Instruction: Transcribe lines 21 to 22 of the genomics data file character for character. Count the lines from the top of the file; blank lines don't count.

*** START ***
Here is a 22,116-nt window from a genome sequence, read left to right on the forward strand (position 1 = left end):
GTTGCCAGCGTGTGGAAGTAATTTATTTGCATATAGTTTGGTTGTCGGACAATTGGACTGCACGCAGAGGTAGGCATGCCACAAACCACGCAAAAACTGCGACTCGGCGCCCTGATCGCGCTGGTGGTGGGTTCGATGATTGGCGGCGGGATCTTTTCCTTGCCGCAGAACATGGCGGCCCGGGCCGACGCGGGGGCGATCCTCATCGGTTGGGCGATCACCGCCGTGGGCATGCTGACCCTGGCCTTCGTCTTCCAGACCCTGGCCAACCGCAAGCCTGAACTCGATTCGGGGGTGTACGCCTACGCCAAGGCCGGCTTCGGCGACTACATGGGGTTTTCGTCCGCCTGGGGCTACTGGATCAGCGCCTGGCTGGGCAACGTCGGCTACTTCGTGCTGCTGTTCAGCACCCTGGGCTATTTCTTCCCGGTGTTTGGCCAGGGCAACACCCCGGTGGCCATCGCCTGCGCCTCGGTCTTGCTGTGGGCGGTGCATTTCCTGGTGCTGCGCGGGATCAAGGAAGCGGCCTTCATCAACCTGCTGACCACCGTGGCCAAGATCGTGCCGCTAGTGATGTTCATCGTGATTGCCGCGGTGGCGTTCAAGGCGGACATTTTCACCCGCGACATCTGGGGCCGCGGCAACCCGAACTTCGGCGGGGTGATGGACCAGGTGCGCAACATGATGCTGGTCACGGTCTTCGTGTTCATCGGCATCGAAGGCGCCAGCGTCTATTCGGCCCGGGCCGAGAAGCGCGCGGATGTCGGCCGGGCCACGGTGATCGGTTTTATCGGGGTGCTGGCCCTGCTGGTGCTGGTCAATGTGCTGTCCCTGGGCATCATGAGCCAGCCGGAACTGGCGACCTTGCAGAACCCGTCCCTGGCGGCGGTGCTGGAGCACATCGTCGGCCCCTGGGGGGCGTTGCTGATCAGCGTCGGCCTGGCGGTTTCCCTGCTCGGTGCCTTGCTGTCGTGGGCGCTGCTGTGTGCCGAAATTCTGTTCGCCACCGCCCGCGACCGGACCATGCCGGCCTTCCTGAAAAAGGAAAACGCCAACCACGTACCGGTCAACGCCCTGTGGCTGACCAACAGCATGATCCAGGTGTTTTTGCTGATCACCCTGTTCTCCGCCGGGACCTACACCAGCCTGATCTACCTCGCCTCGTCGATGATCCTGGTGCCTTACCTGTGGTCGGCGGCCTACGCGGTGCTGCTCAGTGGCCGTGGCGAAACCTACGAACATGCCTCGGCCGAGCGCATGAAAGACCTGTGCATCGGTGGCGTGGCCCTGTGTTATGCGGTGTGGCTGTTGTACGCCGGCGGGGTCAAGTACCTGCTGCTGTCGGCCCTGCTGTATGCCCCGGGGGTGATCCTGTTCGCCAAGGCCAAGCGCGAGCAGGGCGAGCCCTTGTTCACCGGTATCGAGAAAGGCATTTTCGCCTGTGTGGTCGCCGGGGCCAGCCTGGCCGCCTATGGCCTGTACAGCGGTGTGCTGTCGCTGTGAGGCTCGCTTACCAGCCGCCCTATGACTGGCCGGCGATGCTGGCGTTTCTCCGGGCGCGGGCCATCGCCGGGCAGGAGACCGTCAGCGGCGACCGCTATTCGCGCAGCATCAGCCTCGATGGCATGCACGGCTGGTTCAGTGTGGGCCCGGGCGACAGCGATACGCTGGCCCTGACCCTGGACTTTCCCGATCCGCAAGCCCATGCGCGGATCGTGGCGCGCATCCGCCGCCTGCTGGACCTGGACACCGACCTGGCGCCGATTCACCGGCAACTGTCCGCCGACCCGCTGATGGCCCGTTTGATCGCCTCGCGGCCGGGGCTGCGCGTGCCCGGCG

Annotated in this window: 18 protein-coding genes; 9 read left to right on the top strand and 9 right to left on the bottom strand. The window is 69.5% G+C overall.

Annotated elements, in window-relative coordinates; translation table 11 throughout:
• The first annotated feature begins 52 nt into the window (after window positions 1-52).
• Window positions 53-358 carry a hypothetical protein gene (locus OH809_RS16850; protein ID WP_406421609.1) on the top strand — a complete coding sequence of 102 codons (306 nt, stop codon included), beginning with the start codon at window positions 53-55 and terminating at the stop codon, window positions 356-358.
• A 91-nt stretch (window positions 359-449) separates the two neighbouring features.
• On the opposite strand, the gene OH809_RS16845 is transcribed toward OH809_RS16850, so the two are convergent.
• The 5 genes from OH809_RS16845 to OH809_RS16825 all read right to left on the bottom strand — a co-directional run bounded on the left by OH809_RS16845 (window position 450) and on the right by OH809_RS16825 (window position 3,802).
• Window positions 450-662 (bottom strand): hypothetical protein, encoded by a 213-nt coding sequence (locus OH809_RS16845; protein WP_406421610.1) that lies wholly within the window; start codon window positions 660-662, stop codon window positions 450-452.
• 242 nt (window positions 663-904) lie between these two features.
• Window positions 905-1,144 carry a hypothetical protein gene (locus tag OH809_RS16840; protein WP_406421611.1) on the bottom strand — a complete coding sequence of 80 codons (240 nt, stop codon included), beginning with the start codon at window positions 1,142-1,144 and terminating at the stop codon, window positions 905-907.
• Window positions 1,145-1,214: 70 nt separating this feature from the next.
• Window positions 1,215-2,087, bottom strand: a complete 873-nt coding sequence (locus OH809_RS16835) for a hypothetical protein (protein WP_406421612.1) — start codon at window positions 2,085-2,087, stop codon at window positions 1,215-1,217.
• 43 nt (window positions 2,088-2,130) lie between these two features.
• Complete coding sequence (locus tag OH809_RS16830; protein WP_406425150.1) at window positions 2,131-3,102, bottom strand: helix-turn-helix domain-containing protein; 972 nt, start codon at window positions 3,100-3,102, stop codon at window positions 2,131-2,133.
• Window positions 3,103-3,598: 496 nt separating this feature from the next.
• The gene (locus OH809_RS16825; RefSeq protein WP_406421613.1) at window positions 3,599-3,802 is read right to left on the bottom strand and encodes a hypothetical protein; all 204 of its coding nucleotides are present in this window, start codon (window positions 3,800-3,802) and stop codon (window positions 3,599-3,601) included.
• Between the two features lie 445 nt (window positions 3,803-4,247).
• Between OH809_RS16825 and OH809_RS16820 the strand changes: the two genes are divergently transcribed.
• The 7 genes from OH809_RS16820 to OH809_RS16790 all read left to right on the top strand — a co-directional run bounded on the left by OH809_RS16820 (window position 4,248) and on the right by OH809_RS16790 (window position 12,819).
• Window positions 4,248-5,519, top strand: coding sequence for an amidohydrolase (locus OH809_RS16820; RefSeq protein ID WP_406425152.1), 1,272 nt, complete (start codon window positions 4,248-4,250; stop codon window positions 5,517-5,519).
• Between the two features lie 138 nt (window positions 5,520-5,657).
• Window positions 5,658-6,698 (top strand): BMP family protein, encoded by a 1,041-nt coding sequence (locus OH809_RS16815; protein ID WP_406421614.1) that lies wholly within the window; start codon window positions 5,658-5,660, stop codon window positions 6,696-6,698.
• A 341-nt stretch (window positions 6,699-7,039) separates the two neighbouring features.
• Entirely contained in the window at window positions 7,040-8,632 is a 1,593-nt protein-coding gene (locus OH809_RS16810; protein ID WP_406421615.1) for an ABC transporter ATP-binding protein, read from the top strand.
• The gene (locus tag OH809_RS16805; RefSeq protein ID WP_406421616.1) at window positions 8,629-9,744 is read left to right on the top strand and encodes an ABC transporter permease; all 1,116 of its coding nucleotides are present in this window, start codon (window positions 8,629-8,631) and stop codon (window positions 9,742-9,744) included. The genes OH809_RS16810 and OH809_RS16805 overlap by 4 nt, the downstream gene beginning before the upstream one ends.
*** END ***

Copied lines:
• The 7 genes from OH809_RS16820 to OH809_RS16790 all read left to right on the top strand — a co-directional run bounded on the left by OH809_RS16820 (window position 4,248) and on the right by OH809_RS16790 (window position 12,819).
• Window positions 4,248-5,519, top strand: coding sequence for an amidohydrolase (locus OH809_RS16820; RefSeq protein ID WP_406425152.1), 1,272 nt, complete (start codon window positions 4,248-4,250; stop codon window positions 5,517-5,519).